Q: What else about the lifestyle in Loma Linda contributes to overall health and longevity?
A: I think community, more specifically a community of faith. Earlier I mentioned Sabbath potlucks…these provide opportunities for church members to fellowship with others in their community of faith. Eating with friends and family is an important social and psychological benefit of many cultures, and I believe this an important part of the SDA culture among many of the residents of Loma Linda.
Q: Can you give examples of the sorts of foods people eat in Loma Linda?
A: Hmmm, I’ll answer this question from my perspective, and I have to say I grew up in the Caribbean and I am from a culture that differs in many ways from the one I currently live in.
So I mentioned nuts already, and I think dried fruit is also popular. And granola. All of these can be combined into really good trail mix or even be the foundation for a good breakfast cereal. I think fresh produce in general is also popular, fruits and vegetables. Haystacks are quite popular in American SDA culture – you will usually find them in our cafeterias.
So what are Haystacks? That is a question that comes up from individuals who are not as familiar with the culture. Haystacks include a base of corn chips or tortilla chips, topped with chopped tomatoes, lettuce, onions, beans, and cheese. Some variations also include guacamole, “veggie ground beef”, and sour cream, salsa, cilantro and green onions. Haystacks basically are similar to a taco salad or some variation of that.
There is a cookbook titled an “Apple A Day” which was written by Loma Linda University School of Medicine physician’s wives first back around 1967. There have been updated versions since that first one was published. Growing up, my mom had a copy of one of these cookbooks and used to make some of the dishes that are popular in the SDA community. Looking through a copy I have of An Apple a Day volume 2, I noted some of the items that I have observed or tasted myself:
- Bean soup and Lentil stew or soup
- A large assortment of different types of salads, including layer vegetable salads
- “Veggie Hamburgers” where the “meat” is made from oats, and various nuts
- Different “Roasts and Loaves” including Peanut Loaf and Lentil Loaf, and a very popular one, Special K Loaf (a cottage cheese roast).
Meat analogues or “veggie meat” may still be popular. Loma Linda/Worthington food’s brand makes some of my favorites including Vegetarian Burger, Redi-Burger, Big Franks and Swiss Steak.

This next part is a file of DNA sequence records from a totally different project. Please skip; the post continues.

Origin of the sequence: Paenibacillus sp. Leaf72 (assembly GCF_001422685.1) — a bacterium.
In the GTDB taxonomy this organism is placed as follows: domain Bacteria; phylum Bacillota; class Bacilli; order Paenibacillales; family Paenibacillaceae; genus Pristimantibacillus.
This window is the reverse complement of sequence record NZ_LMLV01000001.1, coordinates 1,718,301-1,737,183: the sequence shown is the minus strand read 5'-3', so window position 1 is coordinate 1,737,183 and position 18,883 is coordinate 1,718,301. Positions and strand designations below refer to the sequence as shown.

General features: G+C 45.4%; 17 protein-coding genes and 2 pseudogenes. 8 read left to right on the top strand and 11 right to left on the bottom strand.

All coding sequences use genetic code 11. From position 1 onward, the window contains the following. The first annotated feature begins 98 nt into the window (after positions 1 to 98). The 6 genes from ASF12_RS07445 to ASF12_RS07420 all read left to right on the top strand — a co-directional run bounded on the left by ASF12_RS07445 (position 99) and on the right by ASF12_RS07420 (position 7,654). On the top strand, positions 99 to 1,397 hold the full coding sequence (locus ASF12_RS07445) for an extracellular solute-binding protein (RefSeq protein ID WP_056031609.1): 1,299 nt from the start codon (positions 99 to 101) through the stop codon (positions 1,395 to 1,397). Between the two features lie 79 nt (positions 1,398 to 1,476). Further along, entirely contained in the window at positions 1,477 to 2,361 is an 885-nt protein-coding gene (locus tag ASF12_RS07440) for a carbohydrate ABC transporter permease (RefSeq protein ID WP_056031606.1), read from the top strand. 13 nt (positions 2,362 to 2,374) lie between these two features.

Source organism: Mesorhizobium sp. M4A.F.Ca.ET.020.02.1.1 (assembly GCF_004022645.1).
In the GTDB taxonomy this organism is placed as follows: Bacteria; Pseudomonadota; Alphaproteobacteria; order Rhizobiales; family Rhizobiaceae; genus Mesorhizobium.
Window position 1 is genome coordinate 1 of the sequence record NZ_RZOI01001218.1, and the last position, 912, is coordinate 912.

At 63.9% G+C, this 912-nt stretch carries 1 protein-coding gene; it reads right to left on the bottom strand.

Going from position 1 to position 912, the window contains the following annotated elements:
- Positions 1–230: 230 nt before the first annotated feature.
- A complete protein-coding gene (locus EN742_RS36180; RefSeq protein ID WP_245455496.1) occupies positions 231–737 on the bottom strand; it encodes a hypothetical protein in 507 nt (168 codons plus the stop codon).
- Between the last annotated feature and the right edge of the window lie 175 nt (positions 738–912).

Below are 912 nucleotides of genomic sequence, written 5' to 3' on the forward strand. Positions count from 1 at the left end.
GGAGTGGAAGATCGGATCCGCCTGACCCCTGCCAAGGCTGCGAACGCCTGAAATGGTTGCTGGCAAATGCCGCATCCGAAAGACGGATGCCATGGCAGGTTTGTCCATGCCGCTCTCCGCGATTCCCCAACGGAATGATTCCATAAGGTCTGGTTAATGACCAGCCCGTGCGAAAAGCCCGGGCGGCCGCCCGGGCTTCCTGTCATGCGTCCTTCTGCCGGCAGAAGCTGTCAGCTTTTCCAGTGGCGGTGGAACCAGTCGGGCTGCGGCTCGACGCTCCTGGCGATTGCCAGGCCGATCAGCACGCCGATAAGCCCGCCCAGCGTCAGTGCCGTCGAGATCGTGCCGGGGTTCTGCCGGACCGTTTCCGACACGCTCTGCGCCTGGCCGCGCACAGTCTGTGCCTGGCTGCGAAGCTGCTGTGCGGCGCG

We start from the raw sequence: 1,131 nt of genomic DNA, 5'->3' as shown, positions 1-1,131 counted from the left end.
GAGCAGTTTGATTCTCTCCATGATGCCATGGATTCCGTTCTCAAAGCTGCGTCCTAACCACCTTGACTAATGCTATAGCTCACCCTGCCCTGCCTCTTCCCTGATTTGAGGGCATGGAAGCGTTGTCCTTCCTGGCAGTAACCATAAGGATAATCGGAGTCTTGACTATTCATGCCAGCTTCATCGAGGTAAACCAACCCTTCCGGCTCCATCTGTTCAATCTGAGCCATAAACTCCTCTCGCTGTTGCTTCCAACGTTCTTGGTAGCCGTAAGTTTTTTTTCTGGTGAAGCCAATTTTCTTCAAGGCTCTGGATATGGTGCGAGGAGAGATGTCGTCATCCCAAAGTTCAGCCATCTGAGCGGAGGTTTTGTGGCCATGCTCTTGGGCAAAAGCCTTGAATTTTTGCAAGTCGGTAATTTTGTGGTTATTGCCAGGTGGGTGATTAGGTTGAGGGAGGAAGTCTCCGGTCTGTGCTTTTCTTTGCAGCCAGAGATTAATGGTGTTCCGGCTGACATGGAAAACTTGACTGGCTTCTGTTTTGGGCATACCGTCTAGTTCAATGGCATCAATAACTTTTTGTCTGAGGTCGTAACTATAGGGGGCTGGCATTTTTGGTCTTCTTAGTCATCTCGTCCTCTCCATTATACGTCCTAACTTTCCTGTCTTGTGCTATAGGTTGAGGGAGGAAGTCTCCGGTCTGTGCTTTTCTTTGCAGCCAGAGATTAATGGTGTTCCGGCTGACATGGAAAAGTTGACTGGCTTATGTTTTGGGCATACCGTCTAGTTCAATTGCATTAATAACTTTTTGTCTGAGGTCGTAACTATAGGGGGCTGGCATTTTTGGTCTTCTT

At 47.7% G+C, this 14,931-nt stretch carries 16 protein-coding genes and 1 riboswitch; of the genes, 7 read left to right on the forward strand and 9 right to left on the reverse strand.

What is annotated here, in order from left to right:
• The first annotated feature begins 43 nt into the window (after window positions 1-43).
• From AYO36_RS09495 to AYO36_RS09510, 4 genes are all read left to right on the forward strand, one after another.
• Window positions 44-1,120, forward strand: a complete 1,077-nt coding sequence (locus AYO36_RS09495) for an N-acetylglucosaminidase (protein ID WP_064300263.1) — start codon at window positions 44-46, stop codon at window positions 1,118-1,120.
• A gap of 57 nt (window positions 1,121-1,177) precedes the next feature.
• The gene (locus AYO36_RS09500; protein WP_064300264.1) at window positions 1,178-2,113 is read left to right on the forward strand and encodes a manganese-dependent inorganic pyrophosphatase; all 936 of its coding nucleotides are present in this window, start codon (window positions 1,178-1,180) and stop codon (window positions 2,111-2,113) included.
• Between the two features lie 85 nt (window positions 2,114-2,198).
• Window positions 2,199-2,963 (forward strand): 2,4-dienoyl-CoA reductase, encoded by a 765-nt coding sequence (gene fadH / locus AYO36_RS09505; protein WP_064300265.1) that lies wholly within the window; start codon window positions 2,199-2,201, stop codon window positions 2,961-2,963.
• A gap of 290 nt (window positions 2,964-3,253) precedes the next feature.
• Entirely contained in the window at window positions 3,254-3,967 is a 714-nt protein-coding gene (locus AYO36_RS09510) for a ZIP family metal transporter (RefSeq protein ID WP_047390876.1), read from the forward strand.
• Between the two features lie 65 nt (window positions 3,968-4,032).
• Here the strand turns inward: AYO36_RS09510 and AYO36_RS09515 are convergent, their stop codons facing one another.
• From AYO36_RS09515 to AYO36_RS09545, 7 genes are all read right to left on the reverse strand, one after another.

Q: How did Loma Linda get on the map as part of the Blue Zones?
A: Back around 2000 I believe, Dan Buettner, The Blue Zones author, set out to identify communities around the world with a relatively high number of centenarians – individuals who live to be 100 years of age or older – who are relatively health and happy. He wanted to identify the characteristics that contribute to their longevity. Loma Linda, California was identified as one of those communities. The findings were published in the November 2005 issue of National Geographic magazine. All the communities he identified eat a plant-based diet, have significant social connections including family, exercise, and abstain from smoking. The unique characteristics of the centenarians in Loma Linda included their faith, including Sabbath keeping – taking a day of rest, and use of soy milk, legumes, and nuts.
Q: What are the lessons we can learn about the Blue Zones that people can apply to their lifestyle, no matter where they live?
- Make more whole-food choices – whole grains, nuts, seeds, fruits and veggies – quite simple
- Be active, which can be as simple as taking a walk, working in the garden, doing chores and so on. Get up and move.
- Find a community. That could be a community of faith, a hobby group, a book club…the point being, find a group of individuals with shared interests and spend time with them.
Q: What are some of your own favorite foods? What is your own personal nutrition philosophy for health and well being?
A: I don’t really have favorite foods as such – I tend to like variety and what I like changes all the time! I do however really like tropical fruit, including mangoes, and many other fruit that your audience will not be familiar with. I also really like cherries, strawberries and bananas.